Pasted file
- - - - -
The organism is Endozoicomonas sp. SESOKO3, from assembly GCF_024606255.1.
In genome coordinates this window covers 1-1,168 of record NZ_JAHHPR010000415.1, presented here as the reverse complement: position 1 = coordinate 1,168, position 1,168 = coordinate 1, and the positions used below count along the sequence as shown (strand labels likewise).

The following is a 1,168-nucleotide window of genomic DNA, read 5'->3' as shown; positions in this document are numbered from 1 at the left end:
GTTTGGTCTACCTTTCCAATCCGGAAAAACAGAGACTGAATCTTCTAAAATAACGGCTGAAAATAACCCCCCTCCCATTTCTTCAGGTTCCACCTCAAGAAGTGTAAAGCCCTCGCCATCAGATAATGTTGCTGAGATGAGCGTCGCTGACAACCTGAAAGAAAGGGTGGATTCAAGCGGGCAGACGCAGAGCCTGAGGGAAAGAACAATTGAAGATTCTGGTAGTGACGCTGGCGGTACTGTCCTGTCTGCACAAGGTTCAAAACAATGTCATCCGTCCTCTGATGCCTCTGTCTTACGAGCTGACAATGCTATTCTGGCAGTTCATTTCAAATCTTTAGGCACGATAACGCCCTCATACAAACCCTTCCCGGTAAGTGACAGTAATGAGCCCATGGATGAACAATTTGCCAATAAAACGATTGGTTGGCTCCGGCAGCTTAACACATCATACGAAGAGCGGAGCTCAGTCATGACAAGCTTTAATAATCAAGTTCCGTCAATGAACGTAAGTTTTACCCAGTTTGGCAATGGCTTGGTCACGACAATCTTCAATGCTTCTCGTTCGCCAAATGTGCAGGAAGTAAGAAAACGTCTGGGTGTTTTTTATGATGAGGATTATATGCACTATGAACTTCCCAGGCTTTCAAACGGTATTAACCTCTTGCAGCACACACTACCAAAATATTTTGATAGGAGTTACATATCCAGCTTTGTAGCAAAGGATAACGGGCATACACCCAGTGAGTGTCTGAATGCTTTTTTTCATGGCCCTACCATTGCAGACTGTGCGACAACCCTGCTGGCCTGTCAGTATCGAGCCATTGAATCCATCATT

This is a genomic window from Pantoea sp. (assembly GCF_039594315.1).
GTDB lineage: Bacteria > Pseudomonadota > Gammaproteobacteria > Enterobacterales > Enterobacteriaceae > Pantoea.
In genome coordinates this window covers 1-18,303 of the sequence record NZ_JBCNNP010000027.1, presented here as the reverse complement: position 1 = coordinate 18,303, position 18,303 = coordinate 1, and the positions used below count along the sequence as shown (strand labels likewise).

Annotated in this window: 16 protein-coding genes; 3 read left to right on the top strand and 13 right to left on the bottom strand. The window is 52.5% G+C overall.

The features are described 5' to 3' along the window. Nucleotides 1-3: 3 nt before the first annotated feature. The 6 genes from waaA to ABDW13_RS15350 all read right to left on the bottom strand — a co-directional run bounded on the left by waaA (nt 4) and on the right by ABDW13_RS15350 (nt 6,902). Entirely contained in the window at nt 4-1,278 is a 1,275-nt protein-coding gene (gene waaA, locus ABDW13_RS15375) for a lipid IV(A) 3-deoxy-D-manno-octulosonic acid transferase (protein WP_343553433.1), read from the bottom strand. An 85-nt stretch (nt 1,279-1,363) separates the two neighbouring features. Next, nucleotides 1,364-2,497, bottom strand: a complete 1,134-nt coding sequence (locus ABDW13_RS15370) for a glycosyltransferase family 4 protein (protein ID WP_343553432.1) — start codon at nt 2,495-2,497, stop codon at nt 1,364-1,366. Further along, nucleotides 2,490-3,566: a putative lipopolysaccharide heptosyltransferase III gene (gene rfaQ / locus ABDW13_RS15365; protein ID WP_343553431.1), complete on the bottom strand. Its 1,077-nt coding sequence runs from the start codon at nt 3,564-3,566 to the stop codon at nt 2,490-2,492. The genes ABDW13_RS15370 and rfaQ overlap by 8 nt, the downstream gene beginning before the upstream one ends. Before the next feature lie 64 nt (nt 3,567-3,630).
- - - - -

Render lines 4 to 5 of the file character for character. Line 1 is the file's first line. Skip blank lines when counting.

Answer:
GTTTGGTCTACCTTTCCAATCCGGAAAAACAGAGACTGAATCTTCTAAAATAACGGCTGAAAATAACCCCCCTCCCATTTCTTCAGGTTCCACCTCAAGAAGTGTAAAGCCCTCGCCATCAGATAATGTTGCTGAGATGAGCGTCGCTGACAACCTGAAAGAAAGGGTGGATTCAAGCGGGCAGACGCAGAGCCTGAGGGAAAGAACAATTGAAGATTCTGGTAGTGACGCTGGCGGTACTGTCCTGTCTGCACAAGGTTCAAAACAATGTCATCCGTCCTCTGATGCCTCTGTCTTACGAGCTGACAATGCTATTCTGGCAGTTCATTTCAAATCTTTAGGCACGATAACGCCCTCATACAAACCCTTCCCGGTAAGTGACAGTAATGAGCCCATGGATGAACAATTTGCCAATAAAACGATTGGTTGGCTCCGGCAGCTTAACACATCATACGAAGAGCGGAGCTCAGTCATGACAAGCTTTAATAATCAAGTTCCGTCAATGAACGTAAGTTTTACCCAGTTTGGCAATGGCTTGGTCACGACAATCTTCAATGCTTCTCGTTCGCCAAATGTGCAGGAAGTAAGAAAACGTCTGGGTGTTTTTTATGATGAGGATTATATGCACTATGAACTTCCCAGGCTTTCAAACGGTATTAACCTCTTGCAGCACACACTACCAAAATATTTTGATAGGAGTTACATATCCAGCTTTGTAGCAAAGGATAACGGGCATACACCCAGTGAGTGTCTGAATGCTTTTTTTCATGGCCCTACCATTGCAGACTGTGCGACAACCCTGCTGGCCTGTCAGTATCGAGCCATTGAATCCATCATT

This is a genomic window from Pantoea sp. (assembly GCF_039594315.1).